Following the Pencil rocket, the development of the Baby rocket was another relatively successful project. The good thing about it, first of all, was that it almost reached the speed of sound. There wasn't any device to measure speed at that time, so it was just based on our calculations, but I imagine it fell just short of the speed of sound. The Baby S was the first model. The proceeding Baby T model carried a telemeter for the first time. It was the responsibility of Professor Noboru Takagi and Professor Tamiya Nomura to make this. I remember I also made a measuring device like a sham, an accelerometer, but it didn't work. Regardless, it was great news when we learned that the Baby rocket successfully carried a telemeter. The last model, the Baby R, was equipped with a parachute and buoys, and we performed a recovery of it as well. The onboard equipment on the Baby R didn't work again, but we still performed the recovery. It was rewarding for us to have worked on all the fundamental functions of the observation rockets. The flight altitude was very low, but it was quite an achievement that we carried out all these experiments within the same year. We had planned it like this within the research group and had hopes of developing rocket passenger transportation. The year of 1955 marked a tremendous milestone. (Akiba)
Following the Pencil rocket, the second double base propellant rocket, the Baby, was 120-cm long and about 10 kg in weight with an outer diameter of 8 cm. Fuji Seimitsu had been performing the earlier combustion tests on it. The Baby rocket was a two-stage rocket and it had three models -- the S, the T and the R. These rockets were launched from August through to December in 1955 and all of them reached an altitude of approximately 6 kms. For the S model, we loaded the smoke generator in it for the optical tracking of smoke in order to confirm the flight performance. The T model carried the first Japanese telemeter, which was the fruit of the efforts of Takagi, Nomura and the manufacturer of the electrical machinery. The R model carried a camera made by Tsuneyoshi Uemura and we were successful with an experiment to open a parachute on descent and recover the camera. That was the first on-board equipment recovery performed in Japan.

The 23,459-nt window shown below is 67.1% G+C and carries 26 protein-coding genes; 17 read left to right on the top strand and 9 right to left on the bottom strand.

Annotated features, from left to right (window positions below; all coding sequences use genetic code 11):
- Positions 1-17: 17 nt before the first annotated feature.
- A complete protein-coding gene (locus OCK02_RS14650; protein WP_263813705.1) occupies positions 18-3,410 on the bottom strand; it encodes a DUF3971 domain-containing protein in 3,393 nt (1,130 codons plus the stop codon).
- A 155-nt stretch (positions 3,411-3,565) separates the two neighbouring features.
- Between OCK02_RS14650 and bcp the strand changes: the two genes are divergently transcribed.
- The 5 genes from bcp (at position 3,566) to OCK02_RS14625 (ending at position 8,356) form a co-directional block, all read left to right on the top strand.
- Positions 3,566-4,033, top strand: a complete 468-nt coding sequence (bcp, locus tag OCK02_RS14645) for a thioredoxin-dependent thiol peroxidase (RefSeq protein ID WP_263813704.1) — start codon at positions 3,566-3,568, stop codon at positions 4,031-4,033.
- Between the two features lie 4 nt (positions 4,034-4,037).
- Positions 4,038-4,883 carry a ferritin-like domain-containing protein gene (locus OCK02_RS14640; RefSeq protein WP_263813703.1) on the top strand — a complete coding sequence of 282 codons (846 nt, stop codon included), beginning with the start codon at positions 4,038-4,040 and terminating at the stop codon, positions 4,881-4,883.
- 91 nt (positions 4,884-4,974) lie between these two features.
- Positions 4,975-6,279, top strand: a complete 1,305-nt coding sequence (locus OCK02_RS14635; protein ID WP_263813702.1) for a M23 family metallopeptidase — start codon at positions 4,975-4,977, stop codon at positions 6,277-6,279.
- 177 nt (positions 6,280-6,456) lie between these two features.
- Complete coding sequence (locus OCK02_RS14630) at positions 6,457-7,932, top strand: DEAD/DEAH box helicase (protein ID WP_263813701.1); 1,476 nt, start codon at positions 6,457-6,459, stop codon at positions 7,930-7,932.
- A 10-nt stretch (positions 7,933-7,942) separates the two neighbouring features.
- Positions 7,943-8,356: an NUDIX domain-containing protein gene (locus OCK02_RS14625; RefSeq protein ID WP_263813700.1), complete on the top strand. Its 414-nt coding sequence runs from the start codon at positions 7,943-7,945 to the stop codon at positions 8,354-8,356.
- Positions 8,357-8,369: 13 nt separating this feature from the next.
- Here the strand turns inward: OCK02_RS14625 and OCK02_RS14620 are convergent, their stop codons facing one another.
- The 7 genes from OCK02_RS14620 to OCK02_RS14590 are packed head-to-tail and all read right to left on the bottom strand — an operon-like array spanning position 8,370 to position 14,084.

At the time of the launch of the first Baby R, a lucky charm that protected Itokawa's loving car was launched aboard it and recovered together with the on-board camera. Needles to say, a picture of Itokawa talking about the pleasure of the world's first equipment recovery at sea with his wet lucky charm in his palm was displayed in the newspapers the next morning.
Professor Maruyasu remembers when he was asked by Itokawa, "Can you track the trajectory of a rocket launch using a transit instrument and collect the data to ensure a specific altitude is recorded for the International Geophysical Year (IGY) program?"
--- I joined the experiment group. Then, I selected a high area behind the launch site, equipped the transit instrument and tracked the Baby rockets after they were launched. At that time, when I saw photos of experimental rockets launched in the U.S., they were easily soaring high up into the sky. However, the rockets in Michikawa flew diagonally toward the ocean at a great speed. I was taught that this was because American rockets and rockets launched by the Institute of Industrial Science at the University of Tokyo (IIS) used different fuels. When it came to tracking rockets using a transit instrument, the telescope only had a visual field of about 1 degree, so once you lost the rocket, it didn't return to the visual field. I felt so tense while I was standing by and listening to the launch countdowns. (Maruyasu)